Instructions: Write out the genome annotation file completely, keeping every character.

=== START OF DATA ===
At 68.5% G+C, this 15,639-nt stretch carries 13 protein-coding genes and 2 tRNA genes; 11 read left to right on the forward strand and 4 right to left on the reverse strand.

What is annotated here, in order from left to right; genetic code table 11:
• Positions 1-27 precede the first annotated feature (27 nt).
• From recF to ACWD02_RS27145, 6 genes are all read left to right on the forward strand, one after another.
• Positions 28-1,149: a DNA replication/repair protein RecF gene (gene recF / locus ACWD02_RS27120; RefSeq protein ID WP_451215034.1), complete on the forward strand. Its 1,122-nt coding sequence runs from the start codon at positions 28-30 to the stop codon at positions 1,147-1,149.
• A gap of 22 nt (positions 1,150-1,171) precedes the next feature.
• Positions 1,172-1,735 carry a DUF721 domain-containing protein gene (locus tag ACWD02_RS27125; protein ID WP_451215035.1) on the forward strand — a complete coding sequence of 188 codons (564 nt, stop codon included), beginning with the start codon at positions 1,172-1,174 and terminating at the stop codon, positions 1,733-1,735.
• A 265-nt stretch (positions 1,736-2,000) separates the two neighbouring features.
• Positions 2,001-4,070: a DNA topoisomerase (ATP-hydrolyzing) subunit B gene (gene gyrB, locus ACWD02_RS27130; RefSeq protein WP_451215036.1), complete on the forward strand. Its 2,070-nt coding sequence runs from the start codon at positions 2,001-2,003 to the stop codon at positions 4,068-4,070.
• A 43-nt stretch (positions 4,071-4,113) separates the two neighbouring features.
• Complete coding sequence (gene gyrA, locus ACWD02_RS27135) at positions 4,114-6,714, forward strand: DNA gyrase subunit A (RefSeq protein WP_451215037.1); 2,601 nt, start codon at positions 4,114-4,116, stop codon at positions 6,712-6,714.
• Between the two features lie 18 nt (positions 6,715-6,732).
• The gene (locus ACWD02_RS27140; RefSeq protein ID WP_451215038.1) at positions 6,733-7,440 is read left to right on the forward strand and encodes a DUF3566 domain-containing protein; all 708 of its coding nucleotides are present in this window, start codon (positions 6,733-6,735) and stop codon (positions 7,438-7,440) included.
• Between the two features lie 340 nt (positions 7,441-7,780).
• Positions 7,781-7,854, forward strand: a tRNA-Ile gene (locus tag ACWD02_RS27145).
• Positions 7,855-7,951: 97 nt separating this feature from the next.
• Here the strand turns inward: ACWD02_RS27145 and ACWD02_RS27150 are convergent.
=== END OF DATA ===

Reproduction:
At 68.5% G+C, this 15,639-nt stretch carries 13 protein-coding genes and 2 tRNA genes; 11 read left to right on the forward strand and 4 right to left on the reverse strand.

What is annotated here, in order from left to right; genetic code table 11:
• Positions 1-27 precede the first annotated feature (27 nt).
• From recF to ACWD02_RS27145, 6 genes are all read left to right on the forward strand, one after another.
• Positions 28-1,149: a DNA replication/repair protein RecF gene (gene recF / locus ACWD02_RS27120; RefSeq protein ID WP_451215034.1), complete on the forward strand. Its 1,122-nt coding sequence runs from the start codon at positions 28-30 to the stop codon at positions 1,147-1,149.
• A gap of 22 nt (positions 1,150-1,171) precedes the next feature.
• Positions 1,172-1,735 carry a DUF721 domain-containing protein gene (locus tag ACWD02_RS27125; protein ID WP_451215035.1) on the forward strand — a complete coding sequence of 188 codons (564 nt, stop codon included), beginning with the start codon at positions 1,172-1,174 and terminating at the stop codon, positions 1,733-1,735.
• A 265-nt stretch (positions 1,736-2,000) separates the two neighbouring features.
• Positions 2,001-4,070: a DNA topoisomerase (ATP-hydrolyzing) subunit B gene (gene gyrB, locus ACWD02_RS27130; RefSeq protein WP_451215036.1), complete on the forward strand. Its 2,070-nt coding sequence runs from the start codon at positions 2,001-2,003 to the stop codon at positions 4,068-4,070.
• A 43-nt stretch (positions 4,071-4,113) separates the two neighbouring features.
• Complete coding sequence (gene gyrA, locus ACWD02_RS27135) at positions 4,114-6,714, forward strand: DNA gyrase subunit A (RefSeq protein WP_451215037.1); 2,601 nt, start codon at positions 4,114-4,116, stop codon at positions 6,712-6,714.
• Between the two features lie 18 nt (positions 6,715-6,732).
• The gene (locus ACWD02_RS27140; RefSeq protein ID WP_451215038.1) at positions 6,733-7,440 is read left to right on the forward strand and encodes a DUF3566 domain-containing protein; all 708 of its coding nucleotides are present in this window, start codon (positions 6,733-6,735) and stop codon (positions 7,438-7,440) included.
• Between the two features lie 340 nt (positions 7,441-7,780).
• Positions 7,781-7,854, forward strand: a tRNA-Ile gene (locus tag ACWD02_RS27145).
• Positions 7,855-7,951: 97 nt separating this feature from the next.
• Here the strand turns inward: ACWD02_RS27145 and ACWD02_RS27150 are convergent.